On May 7, 2008, the Court of First Instance (CFI) upheld the OHIM Board of Appeals (BofA) decision in the case T‑246/06, Redcats SA v. Ohim. The BofA had found a likelihood of confusion between the earlier CTM REVERT and the CTM application for REVERIE for identical goods (beds, bed bases, mattresses in class 20 and sheets, blankets, duvets, pillowcases in class 24).
The CFI’s decision is the latest in the list of the so called linguistic-based cases most of which should have by now been moot, especially after the Matratzen’s case (Case C-421/04). Yet, many are still cluttering the hallways of the Luxemburg Court, sometimes upon puzzling theories, such in the case at issue, where the applicant of the applied for CTM argued that BofA’s analysis, which had taken into consideration consumers from various parts of the EU, was wrong, because the signs had to be compared “at a phonetic and conceptual level by assessing the mark in the light of the French language because it is a mark registered in France by a French company, and the earlier mark in the light of the Spanish language as it is inter alia the trading name of a company incorporated under Spanish law”.
While it is unclear to me from where in law or case law the applicant came up with such a theory, it suffices to say that the CFI has reconfirmed that even if Article 8 of CTMR does not contain a provision similar to that of Article 7(2) CTMR to the effect that an application to register a trade mark may be refused where the absolute ground for refusal obtains in only part of the Community, it must be held, in the light of the unitary character of the Community trade mark set out in Article 1(2) CTMR that principle also applies, by analogy, to a relative ground for refusal for the purposes of Article 8(1)(b) CTMR so that registration must be refused even where the relative ground for refusal obtains in only part of the Community.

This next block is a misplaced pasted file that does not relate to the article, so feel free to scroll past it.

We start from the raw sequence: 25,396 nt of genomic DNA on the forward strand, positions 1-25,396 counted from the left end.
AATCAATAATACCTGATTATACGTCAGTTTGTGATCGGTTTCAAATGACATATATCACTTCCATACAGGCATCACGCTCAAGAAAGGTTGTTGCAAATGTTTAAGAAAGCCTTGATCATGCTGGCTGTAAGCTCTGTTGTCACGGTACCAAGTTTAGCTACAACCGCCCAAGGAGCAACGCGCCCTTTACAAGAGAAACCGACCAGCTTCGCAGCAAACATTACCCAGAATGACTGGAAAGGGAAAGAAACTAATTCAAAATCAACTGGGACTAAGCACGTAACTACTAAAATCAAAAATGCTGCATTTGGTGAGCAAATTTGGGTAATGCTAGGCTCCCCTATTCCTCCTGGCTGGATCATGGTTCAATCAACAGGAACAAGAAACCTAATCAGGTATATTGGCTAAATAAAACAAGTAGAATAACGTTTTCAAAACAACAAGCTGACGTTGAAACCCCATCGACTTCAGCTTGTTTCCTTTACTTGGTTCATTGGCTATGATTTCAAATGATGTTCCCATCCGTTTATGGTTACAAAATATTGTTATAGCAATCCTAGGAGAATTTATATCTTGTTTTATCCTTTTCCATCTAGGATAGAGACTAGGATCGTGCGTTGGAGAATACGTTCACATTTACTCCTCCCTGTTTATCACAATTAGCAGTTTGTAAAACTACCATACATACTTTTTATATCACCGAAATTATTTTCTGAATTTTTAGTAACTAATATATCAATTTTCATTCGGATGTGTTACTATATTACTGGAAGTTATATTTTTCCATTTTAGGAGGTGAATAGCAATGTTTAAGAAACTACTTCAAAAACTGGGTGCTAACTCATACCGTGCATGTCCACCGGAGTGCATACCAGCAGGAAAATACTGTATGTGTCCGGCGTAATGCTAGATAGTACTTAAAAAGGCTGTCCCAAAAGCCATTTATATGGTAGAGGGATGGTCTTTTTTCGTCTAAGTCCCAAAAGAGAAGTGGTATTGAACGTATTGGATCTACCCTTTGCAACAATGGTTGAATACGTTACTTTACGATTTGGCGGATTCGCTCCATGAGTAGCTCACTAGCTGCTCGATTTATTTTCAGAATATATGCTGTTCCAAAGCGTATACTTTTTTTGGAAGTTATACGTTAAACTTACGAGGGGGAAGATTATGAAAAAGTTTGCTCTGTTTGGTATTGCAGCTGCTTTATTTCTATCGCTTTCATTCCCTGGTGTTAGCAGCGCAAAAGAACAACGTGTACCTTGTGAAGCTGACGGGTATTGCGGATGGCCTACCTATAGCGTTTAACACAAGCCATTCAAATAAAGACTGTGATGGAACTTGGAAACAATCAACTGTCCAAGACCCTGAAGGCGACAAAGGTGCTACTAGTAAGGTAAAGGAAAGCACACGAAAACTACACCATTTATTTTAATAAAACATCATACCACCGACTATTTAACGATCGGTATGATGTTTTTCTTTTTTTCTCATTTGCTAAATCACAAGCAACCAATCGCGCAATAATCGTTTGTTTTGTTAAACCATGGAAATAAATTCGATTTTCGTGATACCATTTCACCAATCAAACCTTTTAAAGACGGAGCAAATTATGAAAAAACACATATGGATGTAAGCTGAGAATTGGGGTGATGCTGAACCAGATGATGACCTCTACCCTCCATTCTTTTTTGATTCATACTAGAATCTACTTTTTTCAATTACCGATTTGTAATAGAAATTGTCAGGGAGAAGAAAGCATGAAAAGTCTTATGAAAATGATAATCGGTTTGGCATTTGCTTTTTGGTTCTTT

Starting from this principle, the CFI thus stated that contrary to what the applicant had submitted, the comparison must be made with regard to all the languages spoken by the relevant public, in the present case where the earlier right is a CTM, all the Community languages, and not with regard only to French and Spanish or English. Accordingly, since the marks at issue were phonetically similar in German and since it was not possible to compare the marks conceptually in that language, any possibility of counteracting the visual and phonetic similarities was accordingly precluded and a likelihood of confusion was the inevitable consequence.